The solo project of Brooklyn-based Darren Hoyt forges a varied modern soundscape out of meditative drones and dense textures. – Spectrum Culture
Handing over the mic to artists/musicians who break down their new albums track by track/share the thought process behind the creation. Today we’ll hear from Darren Hoyt aka Cerca, New York musician whose music combines string instruments, melodicas, tape loops and street sounds from around the world.
More TBTs in our archives.
Khalum Zilam was written last summer in the kitchen studio across very many late nights. One morning I woke up from a dream where an anthropomorph greeted another: “khalum zilam.” Words in a language from a country not on the map, some place I’d like to be.
This song came together in a funny way. I was in Italy a couple summers ago and saw a painting of Agnes the Roman martyr. Coincidentally I’ve lived up the street from the Saint Agnes Church in Brooklyn for years, but never actually went inside until I came back from Italy and got curious. My neighborhood is Sicilian and they treat that particular church seriously.
The good and bad thing about Saint Agnes is they ring their bells on the hour throughout the day which can be beautiful but it interrupts the recording process a lot. So for this song I just embraced it and recorded the bells which became the intro for the album.
When I listen back to this one I think it’s probably borrowing from a lot of fingerpicking and modes I’ve absorbed over the years, raga, Eastern European folk, stuff from living in Virginia. I’m not really sure.
“Khalum Zilam” is a nonsense phrase I heard in a dream and wrote down to figure out the spelling. I made it the title song because it sounds like it would be from a particular place or culture, but it’s imaginary. When I started compiling more songs for this album, I kept in mind that imaginary sense of place.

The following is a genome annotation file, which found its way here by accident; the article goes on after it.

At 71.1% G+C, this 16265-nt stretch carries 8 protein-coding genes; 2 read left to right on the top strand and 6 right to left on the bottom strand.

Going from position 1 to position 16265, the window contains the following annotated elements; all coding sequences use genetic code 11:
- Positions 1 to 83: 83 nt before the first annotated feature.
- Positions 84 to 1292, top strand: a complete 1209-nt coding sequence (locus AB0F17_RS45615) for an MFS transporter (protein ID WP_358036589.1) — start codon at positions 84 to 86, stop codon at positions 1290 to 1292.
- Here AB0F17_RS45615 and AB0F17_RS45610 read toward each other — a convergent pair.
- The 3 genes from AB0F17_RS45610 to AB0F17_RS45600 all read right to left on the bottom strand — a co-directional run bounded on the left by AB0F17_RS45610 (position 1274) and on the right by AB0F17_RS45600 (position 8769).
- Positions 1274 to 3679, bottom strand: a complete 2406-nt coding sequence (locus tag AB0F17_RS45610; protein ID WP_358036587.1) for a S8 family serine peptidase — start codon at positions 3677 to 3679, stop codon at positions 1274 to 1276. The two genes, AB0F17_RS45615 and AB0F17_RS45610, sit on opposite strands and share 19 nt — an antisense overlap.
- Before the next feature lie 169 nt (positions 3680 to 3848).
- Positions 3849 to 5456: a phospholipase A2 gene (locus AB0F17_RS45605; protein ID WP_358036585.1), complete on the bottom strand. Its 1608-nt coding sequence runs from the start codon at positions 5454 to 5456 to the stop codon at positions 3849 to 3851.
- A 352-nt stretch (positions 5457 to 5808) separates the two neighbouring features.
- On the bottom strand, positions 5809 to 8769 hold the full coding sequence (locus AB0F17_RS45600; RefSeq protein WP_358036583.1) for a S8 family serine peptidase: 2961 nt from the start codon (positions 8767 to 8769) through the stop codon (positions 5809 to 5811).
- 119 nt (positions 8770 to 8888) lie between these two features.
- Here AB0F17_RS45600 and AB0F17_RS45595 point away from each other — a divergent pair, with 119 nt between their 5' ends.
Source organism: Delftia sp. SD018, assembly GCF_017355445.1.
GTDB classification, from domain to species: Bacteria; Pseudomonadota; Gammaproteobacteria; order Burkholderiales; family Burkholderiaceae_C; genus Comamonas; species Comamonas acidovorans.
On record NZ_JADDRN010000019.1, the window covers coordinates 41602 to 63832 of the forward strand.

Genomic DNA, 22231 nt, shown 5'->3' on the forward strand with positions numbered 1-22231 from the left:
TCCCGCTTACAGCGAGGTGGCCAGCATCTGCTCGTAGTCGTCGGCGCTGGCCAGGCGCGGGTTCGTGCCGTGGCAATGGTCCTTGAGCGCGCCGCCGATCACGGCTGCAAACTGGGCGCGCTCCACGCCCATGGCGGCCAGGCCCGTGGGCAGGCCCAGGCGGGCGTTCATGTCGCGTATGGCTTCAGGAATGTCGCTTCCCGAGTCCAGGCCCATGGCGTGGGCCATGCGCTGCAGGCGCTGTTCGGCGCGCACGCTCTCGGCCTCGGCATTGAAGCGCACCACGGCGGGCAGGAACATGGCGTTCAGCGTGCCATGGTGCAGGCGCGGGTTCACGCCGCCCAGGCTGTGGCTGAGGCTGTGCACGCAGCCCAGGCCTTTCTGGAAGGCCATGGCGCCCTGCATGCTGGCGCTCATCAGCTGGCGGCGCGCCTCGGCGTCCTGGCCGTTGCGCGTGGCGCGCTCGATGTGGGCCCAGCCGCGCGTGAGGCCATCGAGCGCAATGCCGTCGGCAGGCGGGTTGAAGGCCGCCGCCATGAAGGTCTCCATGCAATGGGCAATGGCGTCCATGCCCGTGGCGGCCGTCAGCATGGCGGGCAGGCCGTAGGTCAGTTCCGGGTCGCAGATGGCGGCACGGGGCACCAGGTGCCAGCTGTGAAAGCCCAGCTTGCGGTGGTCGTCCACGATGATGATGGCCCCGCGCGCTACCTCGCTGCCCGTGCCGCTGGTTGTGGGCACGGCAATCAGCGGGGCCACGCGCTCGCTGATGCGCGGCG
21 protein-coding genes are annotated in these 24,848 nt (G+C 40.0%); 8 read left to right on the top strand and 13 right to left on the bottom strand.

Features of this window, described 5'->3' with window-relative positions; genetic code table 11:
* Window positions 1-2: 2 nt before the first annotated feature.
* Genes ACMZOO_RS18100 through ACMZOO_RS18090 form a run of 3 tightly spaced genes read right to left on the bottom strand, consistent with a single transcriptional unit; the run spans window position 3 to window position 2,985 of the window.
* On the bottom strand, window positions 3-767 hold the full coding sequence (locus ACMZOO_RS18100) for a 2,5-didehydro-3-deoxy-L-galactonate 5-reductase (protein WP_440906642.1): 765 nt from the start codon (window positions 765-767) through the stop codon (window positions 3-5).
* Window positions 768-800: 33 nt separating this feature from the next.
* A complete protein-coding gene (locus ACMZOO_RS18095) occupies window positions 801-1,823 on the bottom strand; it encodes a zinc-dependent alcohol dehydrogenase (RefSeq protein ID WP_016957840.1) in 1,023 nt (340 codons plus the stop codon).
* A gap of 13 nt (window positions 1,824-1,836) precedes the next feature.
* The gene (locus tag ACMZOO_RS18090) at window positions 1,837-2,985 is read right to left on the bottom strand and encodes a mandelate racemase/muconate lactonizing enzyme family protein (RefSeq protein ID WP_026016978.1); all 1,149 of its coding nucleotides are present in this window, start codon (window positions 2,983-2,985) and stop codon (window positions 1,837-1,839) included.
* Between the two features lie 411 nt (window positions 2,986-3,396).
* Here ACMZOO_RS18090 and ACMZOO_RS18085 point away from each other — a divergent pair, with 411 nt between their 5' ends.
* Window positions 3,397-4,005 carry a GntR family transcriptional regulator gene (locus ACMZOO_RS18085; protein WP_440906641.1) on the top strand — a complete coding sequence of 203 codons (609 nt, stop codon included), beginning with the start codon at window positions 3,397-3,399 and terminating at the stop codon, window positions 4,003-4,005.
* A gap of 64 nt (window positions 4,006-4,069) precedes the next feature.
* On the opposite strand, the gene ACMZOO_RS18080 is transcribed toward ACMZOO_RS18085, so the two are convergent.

Like a lot of these songs, this was written at about 3:00am according to the timestamp and it’s a fuzzy memory. It’s basically a bass ukulele loop and some improvised melodica and morin khuur on top. For some reason I’d been thinking about this spooky, run-down place where I grew up called the Whispering Pines Motel which inspired the title. I’ve always been a big Morricone fan so maybe some of that leaked in too? A lot of times these clashing concepts don’t amount to anything for me, but I like how this one turned out.
Another one that began in Italy. I’d always wanted to see the Pompeii ruins so I walked around for a couple hours before getting to the amphitheater. The sun was going down and the colosseum looked incredible. I was heading out and tucked my head into the exit tunnel and realized it was one big interactive exhibit about the Pink Floyd “Live at Pompeii” movie. That part was unexpected. I still love that movie, though.
The exit opened up into a shady little park and I had my tape machine so I started recording some sounds. An American woman and her two daughters were standing nearby and the girls started teasing each other so I got that and looped it in different ways when I got back to New York. The recording doesn’t mean much by itself, but it’s a funny memory of that trip.
Probably the most intense sounds on the record. I’ve been trying to incorporate the Mongolian fiddle into songs like this as a staccato kind of thing because I don’t play it very well otherwise. It started that way and I layered more strings until it got really dense and pulsing in the middle. There’s eventually a snare and a gigantic mega bell ride cymbal in there. In some ways I wish I had just done the drone for 7-8 minutes and left it at that, but somehow it mutated into that final section where things fall away and resolve.
I had a song called Bulls Reprise on a previous album with these overlapping single-note melodica tracks that formed a chord. So this is kind of the reprise to the reprise. Part of it is also built on a tape loop that starts to go out of sync toward the end and the speed of the delays starts to fall apart. This one starts winding down the intensity of the album as a segway.
More sounds and some chatter taped around Italy. If the album has a sense of place, this is the part where you’re safe inside at the end of a day, meeting friendly strangers. The sounds of this track are more comforting than some of the previous dissonant stuff, so it felt like a good choice to end on.